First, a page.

Sunday, June 28, 2009

Who needs homilies?

We went to [parish unnamed to protect the guilty] in the Baltimore area last week before heading down to Chincoteague, VA with our family for vacation. Father [ditto] decided since it was Father's Day, he wouldn't give a homily, but just a series of jokes instead.

He begged the congregation no less than four times not to write the Archbishop.

Naturally, I just sent my letter, citing the GIRM (emphasis added):

The Homily

66. The Homily should ordinarily be given by the priest celebrant himself. He may entrust it to a concelebrating priest or occasionally, according to circumstances, to the deacon, but never to a lay person. In particular cases and for a just cause, the homily may even be given by a Bishop or a priest who is present at the celebration but cannot concelebrate.

There is to be a homily on Sundays and holy days of obligation at all Masses that are celebrated with the participation of a congregation; it may not be omitted without a serious reason. It is recommended on other days, especially on the weekdays of Advent, Lent, and the Easter Season, as well as on other festive days and occasions when the people come to church in greater numbers.
And I'm sure he's not the only one.

UPDATE: Here's the Archdiocese's reply:

Your e-mail below was referred to me as the Director of the Archdiocesan Office for Worship. True concern for the liturgy and the life and love that Christ wishes to bestow on us in the liturgy are high priorities for the Archbishop and for me personally. I contacted Father ____ and asked him to explain the situation.

Father ____ shared with me that he did in fact have a homily on June 21, Father’s Day. It was shorter than his usual homily and it did contain three humorous stories all of which he sent and none of which involved Jesus playing golf. Father ____ used these stories to feature the care that father’s give their children. Then he related that to the care that to his primary focus, the God has for us, as was evidenced in the gospel where Jesus calms the storms. He has since received compliments on the homily, one of which he shared with me. While compliments do not ensure a good homily, he indicated that those who complimented him understood and appreciated the point about God’s care for us. I am sorry that you did not share this reception.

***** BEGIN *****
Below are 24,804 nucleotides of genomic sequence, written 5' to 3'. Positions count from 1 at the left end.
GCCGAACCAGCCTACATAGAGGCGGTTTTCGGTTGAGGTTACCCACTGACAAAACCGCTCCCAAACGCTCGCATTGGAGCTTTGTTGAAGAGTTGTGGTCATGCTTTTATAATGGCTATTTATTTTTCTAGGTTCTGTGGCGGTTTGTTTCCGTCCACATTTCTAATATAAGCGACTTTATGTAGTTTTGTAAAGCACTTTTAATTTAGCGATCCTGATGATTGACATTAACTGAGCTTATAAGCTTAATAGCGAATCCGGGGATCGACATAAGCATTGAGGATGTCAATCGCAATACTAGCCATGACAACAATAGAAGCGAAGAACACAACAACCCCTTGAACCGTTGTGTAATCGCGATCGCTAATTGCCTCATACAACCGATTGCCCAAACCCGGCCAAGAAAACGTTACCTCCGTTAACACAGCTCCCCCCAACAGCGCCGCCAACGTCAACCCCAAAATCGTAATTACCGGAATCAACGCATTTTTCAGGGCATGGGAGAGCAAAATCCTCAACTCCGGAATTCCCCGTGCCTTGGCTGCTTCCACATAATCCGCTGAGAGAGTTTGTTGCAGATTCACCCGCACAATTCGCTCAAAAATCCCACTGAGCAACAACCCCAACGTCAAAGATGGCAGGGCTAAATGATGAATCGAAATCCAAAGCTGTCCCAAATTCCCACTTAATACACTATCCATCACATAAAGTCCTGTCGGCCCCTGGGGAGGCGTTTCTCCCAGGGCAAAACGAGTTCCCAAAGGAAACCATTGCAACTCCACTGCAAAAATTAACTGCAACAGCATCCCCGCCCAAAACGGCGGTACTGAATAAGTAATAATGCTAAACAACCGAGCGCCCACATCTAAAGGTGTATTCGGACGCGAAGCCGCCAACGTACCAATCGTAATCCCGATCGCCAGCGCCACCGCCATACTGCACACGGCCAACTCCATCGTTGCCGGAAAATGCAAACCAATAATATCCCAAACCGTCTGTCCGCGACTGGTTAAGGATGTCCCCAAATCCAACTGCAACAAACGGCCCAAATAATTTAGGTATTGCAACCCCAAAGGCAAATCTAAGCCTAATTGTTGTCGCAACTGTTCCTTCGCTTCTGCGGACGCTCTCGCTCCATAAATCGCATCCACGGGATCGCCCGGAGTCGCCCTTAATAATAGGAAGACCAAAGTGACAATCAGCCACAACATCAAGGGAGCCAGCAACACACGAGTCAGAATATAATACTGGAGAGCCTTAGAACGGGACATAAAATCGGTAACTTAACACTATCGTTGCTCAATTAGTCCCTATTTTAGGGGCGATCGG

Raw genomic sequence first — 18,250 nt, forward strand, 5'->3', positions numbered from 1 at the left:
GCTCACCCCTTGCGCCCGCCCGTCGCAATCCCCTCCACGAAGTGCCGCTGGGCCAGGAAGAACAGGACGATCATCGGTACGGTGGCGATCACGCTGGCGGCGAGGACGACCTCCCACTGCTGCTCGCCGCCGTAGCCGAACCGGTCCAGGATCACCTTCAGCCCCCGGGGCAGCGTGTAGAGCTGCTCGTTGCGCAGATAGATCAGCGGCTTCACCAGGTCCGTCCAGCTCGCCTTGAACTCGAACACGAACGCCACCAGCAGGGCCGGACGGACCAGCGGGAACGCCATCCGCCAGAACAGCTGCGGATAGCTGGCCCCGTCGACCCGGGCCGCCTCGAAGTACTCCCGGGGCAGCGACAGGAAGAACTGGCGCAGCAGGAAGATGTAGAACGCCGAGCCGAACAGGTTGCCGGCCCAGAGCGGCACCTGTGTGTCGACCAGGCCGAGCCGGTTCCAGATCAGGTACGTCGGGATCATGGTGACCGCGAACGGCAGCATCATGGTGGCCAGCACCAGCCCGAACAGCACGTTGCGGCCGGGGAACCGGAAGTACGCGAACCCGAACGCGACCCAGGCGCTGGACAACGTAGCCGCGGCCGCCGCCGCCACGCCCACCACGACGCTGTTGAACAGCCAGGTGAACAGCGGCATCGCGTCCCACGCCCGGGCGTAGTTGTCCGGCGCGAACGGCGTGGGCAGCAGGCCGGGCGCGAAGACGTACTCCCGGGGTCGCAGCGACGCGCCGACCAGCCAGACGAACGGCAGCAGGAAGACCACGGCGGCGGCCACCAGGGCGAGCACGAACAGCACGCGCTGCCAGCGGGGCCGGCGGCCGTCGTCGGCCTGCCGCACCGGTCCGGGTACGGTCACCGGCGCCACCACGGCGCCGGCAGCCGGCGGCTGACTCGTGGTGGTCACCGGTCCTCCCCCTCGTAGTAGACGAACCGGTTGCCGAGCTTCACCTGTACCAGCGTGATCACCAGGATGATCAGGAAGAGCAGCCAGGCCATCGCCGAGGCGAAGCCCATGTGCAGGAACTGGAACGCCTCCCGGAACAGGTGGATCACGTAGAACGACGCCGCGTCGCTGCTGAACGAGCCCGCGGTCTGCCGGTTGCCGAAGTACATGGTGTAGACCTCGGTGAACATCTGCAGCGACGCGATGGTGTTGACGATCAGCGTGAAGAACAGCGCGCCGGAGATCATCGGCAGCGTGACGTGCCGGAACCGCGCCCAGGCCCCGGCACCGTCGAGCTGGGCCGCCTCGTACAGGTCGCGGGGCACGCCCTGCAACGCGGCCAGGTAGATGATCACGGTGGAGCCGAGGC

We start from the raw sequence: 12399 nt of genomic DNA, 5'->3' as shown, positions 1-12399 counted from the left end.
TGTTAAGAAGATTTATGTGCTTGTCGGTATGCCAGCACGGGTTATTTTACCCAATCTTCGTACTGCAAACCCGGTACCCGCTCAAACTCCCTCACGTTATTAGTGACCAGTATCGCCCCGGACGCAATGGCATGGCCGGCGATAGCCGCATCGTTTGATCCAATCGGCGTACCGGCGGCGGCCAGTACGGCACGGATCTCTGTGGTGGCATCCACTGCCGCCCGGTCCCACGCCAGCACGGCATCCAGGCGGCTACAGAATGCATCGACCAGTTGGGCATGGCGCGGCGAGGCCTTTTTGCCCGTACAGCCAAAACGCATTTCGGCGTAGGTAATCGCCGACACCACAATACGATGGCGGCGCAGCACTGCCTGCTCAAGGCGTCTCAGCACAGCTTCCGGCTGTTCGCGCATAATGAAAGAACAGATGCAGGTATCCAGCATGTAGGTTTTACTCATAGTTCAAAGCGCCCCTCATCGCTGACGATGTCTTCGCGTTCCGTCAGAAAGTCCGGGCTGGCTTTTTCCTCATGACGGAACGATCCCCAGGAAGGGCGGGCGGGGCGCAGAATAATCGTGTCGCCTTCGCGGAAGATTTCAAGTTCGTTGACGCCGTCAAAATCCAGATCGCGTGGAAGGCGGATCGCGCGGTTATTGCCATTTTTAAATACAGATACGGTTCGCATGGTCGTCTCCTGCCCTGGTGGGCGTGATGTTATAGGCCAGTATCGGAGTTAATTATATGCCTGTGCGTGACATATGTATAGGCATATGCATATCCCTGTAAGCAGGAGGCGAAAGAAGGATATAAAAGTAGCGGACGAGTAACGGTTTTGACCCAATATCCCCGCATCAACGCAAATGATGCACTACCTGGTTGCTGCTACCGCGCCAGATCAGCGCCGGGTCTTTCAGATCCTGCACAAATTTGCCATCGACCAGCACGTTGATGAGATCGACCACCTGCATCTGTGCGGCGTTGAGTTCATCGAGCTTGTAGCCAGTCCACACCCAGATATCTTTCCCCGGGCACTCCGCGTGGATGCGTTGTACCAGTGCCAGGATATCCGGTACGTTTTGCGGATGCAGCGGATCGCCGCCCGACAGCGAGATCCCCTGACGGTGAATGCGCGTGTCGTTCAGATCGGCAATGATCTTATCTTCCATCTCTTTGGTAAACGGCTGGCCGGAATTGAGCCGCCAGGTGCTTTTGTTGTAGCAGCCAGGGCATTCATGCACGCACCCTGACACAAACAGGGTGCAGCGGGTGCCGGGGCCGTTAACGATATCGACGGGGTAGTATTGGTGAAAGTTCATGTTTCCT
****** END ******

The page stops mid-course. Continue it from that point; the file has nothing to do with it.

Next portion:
After examining the situation, I am confident that, while different in style even from his own usual homilies, there was no liturgical abuse at _____ Church on June 21, 2009. Father _____ is a good pastor who is familiar with and follows the rubrics as laid out in the General Instruction of the Roman Missal and the other pertinent documents. Father _____ also indicated that he greets people after every Mass and would have been more than willing to discuss this with you. Since you indicate that you return to the area occasionally, perhaps next time you may want to bring it up with him after Mass.
No, thank you. Quite simply, this priest lied. I will not attend his parish again, since he has no credibility with me anymore. And what a whitewash.

I will, however, pray for him.

Sunday, June 07, 2009

Devastating Arguments

Two of the best articles I've seen on why same-sex marriage is so wrong:

The Worst Thing About Gay Marriage
by Sam Schulman (in short, no concept of kinship).

God, Gays, and Mayberry by Stuart Schwartz (some facts you'll never hear from Brian, Katie, or Charlie).

Stand firm, folks. Don't back down. Don't shut up.

Church Review: Holy Cross Catholic Community, Sparks, NV


First of all, I'm inclined not to trust any parish that bills itself a "Catholic community." That's just so Spirit of Vatican II. Then again, so is this design, built in 2002.

At the sanctuary's only entrance, it has a Big Baptismal Font which has been the trend in many modern churches, with holy water located nowhere else that I could tell.

The sanctuary more resembles a chapel where one would go on a high school retreat. There's a magnificent view to the west toward Spanish Springs. Logistically disturbing was the sign I saw at the emergency exit doors: "Doors Will Open In 15 Seconds." That doesn't sound very fire code to me!

No pews or kneelers, only chairs. No one in the congregation that I could see genuflected toward the altar. No one.

I could abide these things if before Mass, the PA system hadn't been playing Indian sitar music. Had I known George Harrison was approved for liturgical use, I'd have started belting out "Within You Without You" or "My Sweet Lord." Doesn't help for meditating on anything other than Ravi Shankar.

Most people were failing to observe Holy Silence.

The lector introduced all the ministers of the Mass. As a friend once said, "You don't need to know the bus driver's name for him to get you where you're going." Then the obligatory "turn and greet those around you" (for no particular reason).

Most of the rest of the Mass was rather uneventful, except for the Prayer of the Faithful. Prayers to end war (okay) and Global Climate Change (wha-wha-wha-whaaa? Those folks seriously need to read this), but nothing about ending abortion.

On the upside, the bulletins weren't handed out upon entrance, but upon exit instead. Do people really need to meditate on what the Youth Ministry is doing next Wednesday night?

Summary: Your all-too-typical postmodern suburban parish that reeks of the Tyranny of Nice.